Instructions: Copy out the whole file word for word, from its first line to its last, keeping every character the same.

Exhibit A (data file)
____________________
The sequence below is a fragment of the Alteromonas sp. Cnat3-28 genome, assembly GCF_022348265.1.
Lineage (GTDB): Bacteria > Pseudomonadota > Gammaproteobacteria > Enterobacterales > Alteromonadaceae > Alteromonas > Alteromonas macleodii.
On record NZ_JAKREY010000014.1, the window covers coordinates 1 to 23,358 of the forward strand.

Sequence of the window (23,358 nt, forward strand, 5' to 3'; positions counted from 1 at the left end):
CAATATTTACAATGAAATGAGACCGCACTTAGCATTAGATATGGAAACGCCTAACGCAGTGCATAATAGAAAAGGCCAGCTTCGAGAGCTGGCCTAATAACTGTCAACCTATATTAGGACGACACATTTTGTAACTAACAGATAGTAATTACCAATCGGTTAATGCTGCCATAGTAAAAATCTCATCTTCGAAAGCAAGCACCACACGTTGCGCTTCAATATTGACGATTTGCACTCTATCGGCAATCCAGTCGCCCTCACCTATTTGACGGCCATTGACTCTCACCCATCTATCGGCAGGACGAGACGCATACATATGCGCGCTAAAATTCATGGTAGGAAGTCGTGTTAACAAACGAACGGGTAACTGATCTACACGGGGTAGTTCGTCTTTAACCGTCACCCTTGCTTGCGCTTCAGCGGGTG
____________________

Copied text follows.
The sequence below is a fragment of the Alteromonas sp. Cnat3-28 genome, assembly GCF_022348265.1.
Lineage (GTDB): Bacteria > Pseudomonadota > Gammaproteobacteria > Enterobacterales > Alteromonadaceae > Alteromonas > Alteromonas macleodii.
On record NZ_JAKREY010000014.1, the window covers coordinates 1 to 23,358 of the forward strand.

Sequence of the window (23,358 nt, forward strand, 5' to 3'; positions counted from 1 at the left end):
CAATATTTACAATGAAATGAGACCGCACTTAGCATTAGATATGGAAACGCCTAACGCAGTGCATAATAGAAAAGGCCAGCTTCGAGAGCTGGCCTAATAACTGTCAACCTATATTAGGACGACACATTTTGTAACTAACAGATAGTAATTACCAATCGGTTAATGCTGCCATAGTAAAAATCTCATCTTCGAAAGCAAGCACCACACGTTGCGCTTCAATATTGACGATTTGCACTCTATCGGCAATCCAGTCGCCCTCACCTATTTGACGGCCATTGACTCTCACCCATCTATCGGCAGGACGAGACGCATACATATGCGCGCTAAAATTCATGGTAGGAAGTCGTGTTAACAAACGAACGGGTAACTGATCTACACGGGGTAGTTCGTCTTTAACCGTCACCCTTGCTTGCGCTTCAGCGGGTG